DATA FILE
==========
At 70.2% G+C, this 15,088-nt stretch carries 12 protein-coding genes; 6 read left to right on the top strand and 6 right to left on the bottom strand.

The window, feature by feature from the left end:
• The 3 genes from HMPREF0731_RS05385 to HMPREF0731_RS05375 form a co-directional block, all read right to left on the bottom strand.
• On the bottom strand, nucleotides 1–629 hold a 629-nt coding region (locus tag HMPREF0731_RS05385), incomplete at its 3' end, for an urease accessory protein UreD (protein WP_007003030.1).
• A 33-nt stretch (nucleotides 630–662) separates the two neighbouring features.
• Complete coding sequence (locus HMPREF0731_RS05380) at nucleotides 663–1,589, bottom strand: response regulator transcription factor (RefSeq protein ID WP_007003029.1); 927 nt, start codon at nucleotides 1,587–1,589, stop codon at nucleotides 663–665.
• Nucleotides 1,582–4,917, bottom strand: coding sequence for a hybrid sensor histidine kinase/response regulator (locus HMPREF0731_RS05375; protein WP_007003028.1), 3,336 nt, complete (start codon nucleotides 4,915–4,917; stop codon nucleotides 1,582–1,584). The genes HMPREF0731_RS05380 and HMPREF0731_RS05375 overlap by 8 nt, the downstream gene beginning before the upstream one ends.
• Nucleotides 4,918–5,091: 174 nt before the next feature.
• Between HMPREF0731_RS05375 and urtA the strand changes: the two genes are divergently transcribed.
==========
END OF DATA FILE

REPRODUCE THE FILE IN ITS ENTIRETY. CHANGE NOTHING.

At 70.2% G+C, this 15,088-nt stretch carries 12 protein-coding genes; 6 read left to right on the top strand and 6 right to left on the bottom strand.

The window, feature by feature from the left end:
• The 3 genes from HMPREF0731_RS05385 to HMPREF0731_RS05375 form a co-directional block, all read right to left on the bottom strand.
• On the bottom strand, nucleotides 1–629 hold a 629-nt coding region (locus tag HMPREF0731_RS05385), incomplete at its 3' end, for an urease accessory protein UreD (protein WP_007003030.1).
• A 33-nt stretch (nucleotides 630–662) separates the two neighbouring features.
• Complete coding sequence (locus HMPREF0731_RS05380) at nucleotides 663–1,589, bottom strand: response regulator transcription factor (RefSeq protein ID WP_007003029.1); 927 nt, start codon at nucleotides 1,587–1,589, stop codon at nucleotides 663–665.
• Nucleotides 1,582–4,917, bottom strand: coding sequence for a hybrid sensor histidine kinase/response regulator (locus HMPREF0731_RS05375; protein WP_007003028.1), 3,336 nt, complete (start codon nucleotides 4,915–4,917; stop codon nucleotides 1,582–1,584). The genes HMPREF0731_RS05380 and HMPREF0731_RS05375 overlap by 8 nt, the downstream gene beginning before the upstream one ends.
• Nucleotides 4,918–5,091: 174 nt before the next feature.
• Between HMPREF0731_RS05375 and urtA the strand changes: the two genes are divergently transcribed.